Suffering from the January Blues? With the self-assessment tax return January deadline looming large and the sparkling memories of the festive season fading fast, many people feel gloomy and uninspired in the first month of the year.


If your tax return is keeping you awake at night, here are our top tips for avoiding the most common mistakes and getting your online assessment done right first time – crack on and tick it off your to do list – you’ll feel so much better!


Firstly, and really importantly, before you begin your online tax return, make sure you have all your financial paperwork in order, and compare your figures to last year. Full disclosure is very important as any deficiency may trigger an HMRC enquiry.


Pitfall no. 1 – The wrong tax year

You opted to have your previous year’s tax liability included in your tax code for the year rather than paying in full on 31st January, but you fail to allow for this when completing the later year’s return.  This will then result in your current year’s tax liability being artificially suppressed.


Our Tip: there is a normally a full tax year’s gap, so in 2017/18 you are most likely to have 2015/16 tax in your code.  Check your HMRC coding notice, if you have a standard code (for 2017/18 it is 1150L), then you are unlikely to have an issue. Remember to include payments on account made in January and July towards your final liability. Your January payment is likely to include the balancing liability or refund from the year before, so you should only include the payment on account element. If you have a refund due, remember to include your bank details.


Remember to consider whether you want to have this year’s tax included in a later year’s tax code rather than pay it and also whether you want your code in later years to be adjusted to tax other income through PAYE (e.g. rental or dividends) – your choice.


Pitfall no. 2 – Pensions

You put an incorrect amount of your received state pension on your return. Many people either:

  1. Record 12 lots of pension payments – the state pension is usually paid every four weeks, therefore making 13 payments per year.
  2. Put in the actual amounts received, including the smaller first payment – the first payment is a bit smaller as it includes the last couple of weeks of the previous tax year.


Our Tip: for four-weekly pensions, the correct figure to use is 13 x the regular payment. This should agree with your tax code operated against any private pension or employment. Also, have you checked your pension contributions statements for an index-linked increase? Do you have an old pension policy which pays gross contributions? Extra tax relief is due on your return for this.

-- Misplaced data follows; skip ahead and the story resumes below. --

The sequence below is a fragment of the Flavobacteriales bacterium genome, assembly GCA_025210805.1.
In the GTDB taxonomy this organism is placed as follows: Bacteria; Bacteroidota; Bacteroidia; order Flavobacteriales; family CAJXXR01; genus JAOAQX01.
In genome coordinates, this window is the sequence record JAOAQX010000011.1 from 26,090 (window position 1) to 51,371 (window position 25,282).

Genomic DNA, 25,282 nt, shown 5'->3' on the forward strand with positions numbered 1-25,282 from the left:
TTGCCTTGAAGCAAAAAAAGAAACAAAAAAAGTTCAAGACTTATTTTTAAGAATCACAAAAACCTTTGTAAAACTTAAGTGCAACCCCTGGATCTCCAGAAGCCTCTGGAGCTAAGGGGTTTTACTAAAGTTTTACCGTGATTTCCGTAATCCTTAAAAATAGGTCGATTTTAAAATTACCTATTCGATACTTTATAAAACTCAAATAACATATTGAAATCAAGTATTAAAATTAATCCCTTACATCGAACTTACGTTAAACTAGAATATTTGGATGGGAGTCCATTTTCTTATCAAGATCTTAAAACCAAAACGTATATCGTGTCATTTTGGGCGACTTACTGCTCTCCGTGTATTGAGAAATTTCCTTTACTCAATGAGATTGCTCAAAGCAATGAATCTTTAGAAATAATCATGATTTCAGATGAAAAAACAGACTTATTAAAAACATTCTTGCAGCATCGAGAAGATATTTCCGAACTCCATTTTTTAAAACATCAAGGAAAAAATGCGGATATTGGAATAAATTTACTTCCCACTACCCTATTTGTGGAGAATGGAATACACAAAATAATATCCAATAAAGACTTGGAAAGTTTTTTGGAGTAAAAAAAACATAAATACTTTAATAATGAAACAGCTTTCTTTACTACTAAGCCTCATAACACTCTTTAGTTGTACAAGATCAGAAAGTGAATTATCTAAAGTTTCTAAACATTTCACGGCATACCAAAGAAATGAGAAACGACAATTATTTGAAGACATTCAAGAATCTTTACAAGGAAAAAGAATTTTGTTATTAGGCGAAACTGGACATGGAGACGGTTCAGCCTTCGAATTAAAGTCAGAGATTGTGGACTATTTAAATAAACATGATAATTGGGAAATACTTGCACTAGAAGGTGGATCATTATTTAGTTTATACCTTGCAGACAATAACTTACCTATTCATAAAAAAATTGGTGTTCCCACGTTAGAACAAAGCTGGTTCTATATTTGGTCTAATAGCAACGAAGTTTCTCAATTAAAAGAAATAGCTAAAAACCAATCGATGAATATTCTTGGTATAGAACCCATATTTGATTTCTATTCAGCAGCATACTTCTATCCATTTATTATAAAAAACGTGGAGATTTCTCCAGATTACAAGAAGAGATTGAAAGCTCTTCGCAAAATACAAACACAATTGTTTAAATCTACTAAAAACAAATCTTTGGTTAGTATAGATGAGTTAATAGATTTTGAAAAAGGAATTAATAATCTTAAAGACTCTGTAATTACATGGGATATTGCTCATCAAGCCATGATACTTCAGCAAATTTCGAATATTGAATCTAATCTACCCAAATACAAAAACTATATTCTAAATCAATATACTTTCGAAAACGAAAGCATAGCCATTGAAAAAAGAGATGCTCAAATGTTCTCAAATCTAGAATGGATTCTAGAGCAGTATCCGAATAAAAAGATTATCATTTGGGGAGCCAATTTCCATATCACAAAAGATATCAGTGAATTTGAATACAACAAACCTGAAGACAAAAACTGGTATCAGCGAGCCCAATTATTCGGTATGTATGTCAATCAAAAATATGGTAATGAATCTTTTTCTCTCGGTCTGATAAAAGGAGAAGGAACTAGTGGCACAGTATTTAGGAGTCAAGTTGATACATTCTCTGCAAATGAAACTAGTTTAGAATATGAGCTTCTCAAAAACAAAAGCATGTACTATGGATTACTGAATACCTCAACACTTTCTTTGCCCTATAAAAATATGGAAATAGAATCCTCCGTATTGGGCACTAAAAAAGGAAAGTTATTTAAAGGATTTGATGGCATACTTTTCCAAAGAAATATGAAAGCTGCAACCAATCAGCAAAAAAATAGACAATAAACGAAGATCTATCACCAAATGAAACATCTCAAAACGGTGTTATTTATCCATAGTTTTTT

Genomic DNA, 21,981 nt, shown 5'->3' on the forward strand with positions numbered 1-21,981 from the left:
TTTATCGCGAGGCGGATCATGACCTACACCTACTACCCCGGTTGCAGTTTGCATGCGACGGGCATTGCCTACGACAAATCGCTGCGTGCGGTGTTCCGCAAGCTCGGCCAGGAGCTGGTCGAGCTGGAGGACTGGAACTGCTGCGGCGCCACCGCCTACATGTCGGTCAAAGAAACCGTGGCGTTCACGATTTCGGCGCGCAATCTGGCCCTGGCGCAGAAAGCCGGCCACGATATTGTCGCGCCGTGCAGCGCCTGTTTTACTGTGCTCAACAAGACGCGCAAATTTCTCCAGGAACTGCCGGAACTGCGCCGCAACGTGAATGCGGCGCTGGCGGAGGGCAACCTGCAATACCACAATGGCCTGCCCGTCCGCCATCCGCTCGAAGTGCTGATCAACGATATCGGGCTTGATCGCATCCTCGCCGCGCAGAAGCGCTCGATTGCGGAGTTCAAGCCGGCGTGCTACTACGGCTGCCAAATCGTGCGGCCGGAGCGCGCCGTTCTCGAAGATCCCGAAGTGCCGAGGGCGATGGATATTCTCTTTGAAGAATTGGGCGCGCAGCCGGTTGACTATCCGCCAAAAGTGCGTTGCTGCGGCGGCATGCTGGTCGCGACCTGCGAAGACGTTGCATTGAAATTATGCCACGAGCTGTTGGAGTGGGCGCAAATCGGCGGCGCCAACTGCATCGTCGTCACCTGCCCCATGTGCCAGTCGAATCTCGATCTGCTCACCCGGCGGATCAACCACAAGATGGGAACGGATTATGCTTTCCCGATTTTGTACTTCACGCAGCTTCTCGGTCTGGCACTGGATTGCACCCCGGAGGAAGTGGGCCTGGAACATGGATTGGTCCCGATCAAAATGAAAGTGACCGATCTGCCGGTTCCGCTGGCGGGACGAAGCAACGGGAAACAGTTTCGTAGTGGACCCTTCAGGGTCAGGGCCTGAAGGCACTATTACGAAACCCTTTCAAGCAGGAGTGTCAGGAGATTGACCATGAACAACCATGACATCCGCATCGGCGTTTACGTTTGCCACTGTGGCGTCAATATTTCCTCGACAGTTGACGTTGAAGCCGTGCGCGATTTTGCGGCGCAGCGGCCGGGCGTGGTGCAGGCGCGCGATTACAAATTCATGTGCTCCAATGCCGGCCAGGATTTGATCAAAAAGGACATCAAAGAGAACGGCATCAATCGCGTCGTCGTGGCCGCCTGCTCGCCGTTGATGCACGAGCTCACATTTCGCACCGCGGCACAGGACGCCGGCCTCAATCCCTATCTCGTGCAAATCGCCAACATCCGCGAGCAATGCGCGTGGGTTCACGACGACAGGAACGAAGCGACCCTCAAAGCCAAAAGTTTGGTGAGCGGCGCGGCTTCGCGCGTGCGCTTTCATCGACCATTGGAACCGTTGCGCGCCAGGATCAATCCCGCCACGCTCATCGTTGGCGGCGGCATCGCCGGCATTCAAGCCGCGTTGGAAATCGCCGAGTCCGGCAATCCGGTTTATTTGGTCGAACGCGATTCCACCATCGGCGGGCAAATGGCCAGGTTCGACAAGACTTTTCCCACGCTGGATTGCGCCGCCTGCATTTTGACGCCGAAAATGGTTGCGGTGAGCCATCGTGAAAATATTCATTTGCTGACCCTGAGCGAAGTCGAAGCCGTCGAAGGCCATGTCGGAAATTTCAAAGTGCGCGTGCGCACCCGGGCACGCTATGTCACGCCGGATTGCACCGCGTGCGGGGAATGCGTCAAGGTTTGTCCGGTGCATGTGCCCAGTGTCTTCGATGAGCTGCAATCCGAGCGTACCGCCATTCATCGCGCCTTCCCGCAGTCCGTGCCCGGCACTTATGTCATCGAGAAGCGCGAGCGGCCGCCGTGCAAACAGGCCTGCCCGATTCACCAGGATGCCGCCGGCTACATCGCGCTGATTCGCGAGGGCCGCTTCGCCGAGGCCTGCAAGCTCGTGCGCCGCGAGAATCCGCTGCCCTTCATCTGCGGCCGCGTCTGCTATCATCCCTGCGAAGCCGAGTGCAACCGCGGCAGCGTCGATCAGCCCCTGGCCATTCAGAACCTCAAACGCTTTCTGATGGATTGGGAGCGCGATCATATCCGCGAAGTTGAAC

Be aware of your pension annual allowance (including employer contributions), which is generally £40,000 (but potentially lower for those with incomes over £110k), you can possibly utilise unused allowances from the previous 3 years.


Pitfall no. 3 – Child benefit

You have an income over £50,000 and you haven’t repaid the child benefit received by you or your partner. Irrespective of who receives the child benefit, it is the higher earner who potentially has to repay it.


Our Tip: if your income is regularly just over the threshold, you could alter the timing of your income (such as dividends), or tax reliefs (such as pension contributions and charity donations) to be entitled to keep child benefit every other year.


Pitfall no. 4 – National Insurance

You are self employed or in partnership and have not included your Class 2 National Insurance Contributions.


Our Tip: depending on your personal circumstances and (self) employment history, even if you have low profits which could exempt you from paying class 2 NICs, it may be a good idea to pay this in order to gain a year’s state pension credit.


Pitfall no. 5 – student loan

You don’t include the income contingent student loan from your university days on your tax return.


Our Tip:  if you have almost paid off your student loan, it may be easier to settle direct with the Student Loan Company rather than overpay HMRC and wait for a rebate. It can take some time for the money to go from HMRC to the loan company and back again!


Although considered a chore, most taxpayers can complete their tax return without the need for professional help. If you have kept detailed financial records and meet the deadlines for completing the return and paying the tax, you shouldn’t encounter any problems. There is also useful online help available from HMRC.


To minimise your future tax bills and take the panic out of your tax return, contact CRM on 01865 379272.

Sage Accountant Partner Logoiris kashflowFreeagent